In England, The Guardian, a prominent British national daily newspaper, devoted a major series of stories to aspects of climate change and used a copy of British artist, Anthony Gormley’s climate change piece, “Connection,” to accompany an extract from This Changes Everything – Capitalism vs. Climate, a recent book on climate change by Naomi Klein. The image was wrapped around the print version of the paper and also distributed at a major climate change march in London on March 7. According to the Guadian, Gormley’s work of art “shows a disturbing silhouette of a giant body against a deep glow which could be manmade or natural. Both the body and the landscape appear to be equally toxic, raising questions of how humanity is impacting the planet through climate change.”

 Anthony Gormley, "Connection," Aniline Dye on Paper, 2000

Anthony Gormley, “Connection,” Aniline Dye on Paper, 2000

And, in the United States, The Orlando Museum of Art is hosting Maya Lin: A History of Water, a major exhibition by internationally renowned American architect, designer and artist. The exhibition, on view from January 29, – May 10, 2015, includes sculptures, drawings, installations and multimedia work addressing aspects of the disappearing natural world. In reference to her work on the earth’s ecology, she says, “I believe that art, at times, can look at a subject differently and in doing so, can get people to pay closer attention.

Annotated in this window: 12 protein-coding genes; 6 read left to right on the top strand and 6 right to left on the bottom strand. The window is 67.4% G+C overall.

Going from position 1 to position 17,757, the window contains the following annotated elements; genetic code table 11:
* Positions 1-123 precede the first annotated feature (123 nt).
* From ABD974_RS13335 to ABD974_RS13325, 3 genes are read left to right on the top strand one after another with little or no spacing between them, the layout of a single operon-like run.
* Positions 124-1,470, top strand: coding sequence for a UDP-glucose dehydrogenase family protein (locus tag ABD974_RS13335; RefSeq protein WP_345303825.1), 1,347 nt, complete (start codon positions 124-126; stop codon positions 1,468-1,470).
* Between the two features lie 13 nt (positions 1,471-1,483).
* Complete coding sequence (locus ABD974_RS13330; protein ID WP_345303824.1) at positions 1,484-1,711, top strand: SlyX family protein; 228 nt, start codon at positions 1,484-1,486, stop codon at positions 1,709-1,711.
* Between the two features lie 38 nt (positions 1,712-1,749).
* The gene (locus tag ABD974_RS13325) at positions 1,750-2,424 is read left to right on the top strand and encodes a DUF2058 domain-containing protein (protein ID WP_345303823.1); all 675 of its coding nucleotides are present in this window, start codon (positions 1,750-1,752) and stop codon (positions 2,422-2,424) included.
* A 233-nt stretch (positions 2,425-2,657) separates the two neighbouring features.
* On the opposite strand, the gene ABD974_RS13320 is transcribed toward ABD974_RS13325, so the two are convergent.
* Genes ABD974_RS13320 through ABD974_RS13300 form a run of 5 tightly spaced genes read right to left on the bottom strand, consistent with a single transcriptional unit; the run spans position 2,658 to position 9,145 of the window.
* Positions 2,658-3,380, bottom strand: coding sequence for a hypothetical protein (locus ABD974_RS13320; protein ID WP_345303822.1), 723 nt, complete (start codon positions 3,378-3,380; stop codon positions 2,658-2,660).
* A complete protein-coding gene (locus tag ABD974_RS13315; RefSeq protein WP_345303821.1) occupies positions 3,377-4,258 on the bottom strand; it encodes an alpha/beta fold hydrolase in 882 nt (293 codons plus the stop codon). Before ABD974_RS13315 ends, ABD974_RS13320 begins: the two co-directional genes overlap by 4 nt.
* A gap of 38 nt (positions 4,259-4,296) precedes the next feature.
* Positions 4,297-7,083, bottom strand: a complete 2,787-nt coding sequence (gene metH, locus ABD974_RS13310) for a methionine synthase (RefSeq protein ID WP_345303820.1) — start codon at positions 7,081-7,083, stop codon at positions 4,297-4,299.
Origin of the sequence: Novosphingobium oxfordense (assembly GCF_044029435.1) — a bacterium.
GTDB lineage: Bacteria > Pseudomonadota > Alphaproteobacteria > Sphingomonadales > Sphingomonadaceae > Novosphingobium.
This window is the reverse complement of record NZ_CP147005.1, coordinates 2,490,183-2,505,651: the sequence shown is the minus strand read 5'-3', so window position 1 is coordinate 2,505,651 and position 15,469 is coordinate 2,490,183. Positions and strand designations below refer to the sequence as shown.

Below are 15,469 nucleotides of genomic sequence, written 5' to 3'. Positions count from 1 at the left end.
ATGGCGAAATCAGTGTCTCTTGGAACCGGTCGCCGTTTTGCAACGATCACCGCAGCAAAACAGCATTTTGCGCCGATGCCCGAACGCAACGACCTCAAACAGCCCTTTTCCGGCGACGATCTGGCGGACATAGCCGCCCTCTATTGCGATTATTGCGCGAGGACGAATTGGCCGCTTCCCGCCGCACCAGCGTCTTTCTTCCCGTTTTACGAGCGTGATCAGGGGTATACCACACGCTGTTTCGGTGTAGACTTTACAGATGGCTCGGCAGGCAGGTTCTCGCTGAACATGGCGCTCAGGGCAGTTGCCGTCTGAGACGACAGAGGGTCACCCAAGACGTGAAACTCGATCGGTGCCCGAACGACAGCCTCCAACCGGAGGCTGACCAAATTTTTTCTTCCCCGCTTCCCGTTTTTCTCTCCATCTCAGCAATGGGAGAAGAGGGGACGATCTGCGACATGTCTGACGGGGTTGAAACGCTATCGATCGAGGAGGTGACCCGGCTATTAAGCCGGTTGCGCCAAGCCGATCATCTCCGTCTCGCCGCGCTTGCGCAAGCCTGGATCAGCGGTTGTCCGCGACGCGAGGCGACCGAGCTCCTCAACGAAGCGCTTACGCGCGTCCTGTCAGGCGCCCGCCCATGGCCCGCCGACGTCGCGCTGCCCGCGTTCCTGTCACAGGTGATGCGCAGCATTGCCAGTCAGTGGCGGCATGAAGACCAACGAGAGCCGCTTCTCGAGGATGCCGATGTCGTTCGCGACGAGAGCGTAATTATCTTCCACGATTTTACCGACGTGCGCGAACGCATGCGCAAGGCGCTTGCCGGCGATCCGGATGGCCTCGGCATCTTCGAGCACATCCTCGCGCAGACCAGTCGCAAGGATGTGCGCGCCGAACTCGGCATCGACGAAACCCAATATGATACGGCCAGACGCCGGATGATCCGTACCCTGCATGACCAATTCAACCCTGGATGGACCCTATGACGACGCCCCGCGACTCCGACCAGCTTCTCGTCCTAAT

Installation view of the exhibition: Maya Lin: A History of Water, Orlando Museum of Art, January 31–May 10, 2015. Foreground in marble: Disappearing Bodies of Water: Aral Sea, 2013. Background: Water Line, 2006, © Maya Lin Studio, courtesy Pace Gallery.

Installation view of the exhibition: Maya Lin: A History of Water, Orlando Museum of Art, January 31–May 10, 2015. Foreground in marble: Disappearing Bodies of Water: Aral Sea, 2013. Background: Water Line, 2006, © Maya Lin Studio, courtesy Pace Gallery.

Climarte‘s call to action on the topic of climate change effectively summarizes the artist’s inherent role in society at large as a catalyst for change:

“Throughout history the arts have played a major role in recording and reflecting the state of human society and its relationship with the natural world. Indeed, for some historical periods it is only through the arts that we have been able to learn about our past. But sometimes we have also needed the arts to be a catalyst for change, a call to action, a pricking of humanity’s collective conscience. We believe that now is one of those times.”


The Blog: One and a Half Years Later and
Artist Isaac Cordal’s “Cement Eclipses”

The Blog, One and a Half Years Later